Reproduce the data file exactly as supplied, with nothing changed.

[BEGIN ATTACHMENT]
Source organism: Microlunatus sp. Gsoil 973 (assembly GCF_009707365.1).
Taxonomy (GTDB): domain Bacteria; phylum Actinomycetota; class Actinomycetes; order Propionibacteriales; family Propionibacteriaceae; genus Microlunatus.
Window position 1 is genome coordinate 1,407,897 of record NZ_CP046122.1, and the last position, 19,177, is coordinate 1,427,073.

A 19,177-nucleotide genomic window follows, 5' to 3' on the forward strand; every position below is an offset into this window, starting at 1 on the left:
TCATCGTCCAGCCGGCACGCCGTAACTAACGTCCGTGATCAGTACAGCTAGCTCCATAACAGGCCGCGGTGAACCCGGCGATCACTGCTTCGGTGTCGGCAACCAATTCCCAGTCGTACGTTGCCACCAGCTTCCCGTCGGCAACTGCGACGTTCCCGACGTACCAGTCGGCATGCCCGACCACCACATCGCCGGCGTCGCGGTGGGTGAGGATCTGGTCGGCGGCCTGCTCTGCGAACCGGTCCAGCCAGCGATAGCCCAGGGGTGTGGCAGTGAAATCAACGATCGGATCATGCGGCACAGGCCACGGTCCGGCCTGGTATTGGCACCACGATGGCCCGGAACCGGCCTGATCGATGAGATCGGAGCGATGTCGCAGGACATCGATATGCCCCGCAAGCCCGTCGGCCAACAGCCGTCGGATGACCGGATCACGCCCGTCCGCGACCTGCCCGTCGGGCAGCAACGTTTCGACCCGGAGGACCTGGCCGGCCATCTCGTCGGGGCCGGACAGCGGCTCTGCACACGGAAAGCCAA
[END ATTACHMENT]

Source organism: Microlunatus sp. Gsoil 973 (assembly GCF_009707365.1).
Taxonomy (GTDB): domain Bacteria; phylum Actinomycetota; class Actinomycetes; order Propionibacteriales; family Propionibacteriaceae; genus Microlunatus.
Window position 1 is genome coordinate 1,407,897 of record NZ_CP046122.1, and the last position, 19,177, is coordinate 1,427,073.

A 19,177-nucleotide genomic window follows, 5' to 3' on the forward strand; every position below is an offset into this window, starting at 1 on the left:
TCATCGTCCAGCCGGCACGCCGTAACTAACGTCCGTGATCAGTACAGCTAGCTCCATAACAGGCCGCGGTGAACCCGGCGATCACTGCTTCGGTGTCGGCAACCAATTCCCAGTCGTACGTTGCCACCAGCTTCCCGTCGGCAACTGCGACGTTCCCGACGTACCAGTCGGCATGCCCGACCACCACATCGCCGGCGTCGCGGTGGGTGAGGATCTGGTCGGCGGCCTGCTCTGCGAACCGGTCCAGCCAGCGATAGCCCAGGGGTGTGGCAGTGAAATCAACGATCGGATCATGCGGCACAGGCCACGGTCCGGCCTGGTATTGGCACCACGATGGCCCGGAACCGGCCTGATCGATGAGATCGGAGCGATGTCGCAGGACATCGATATGCCCCGCAAGCCCGTCGGCCAACAGCCGTCGGATGACCGGATCACGCCCGTCCGCGACCTGCCCGTCGGGCAGCAACGTTTCGACCCGGAGGACCTGGCCGGCCATCTCGTCGGGGCCGGACAGCGGCTCTGCACACGGAAAGCCAA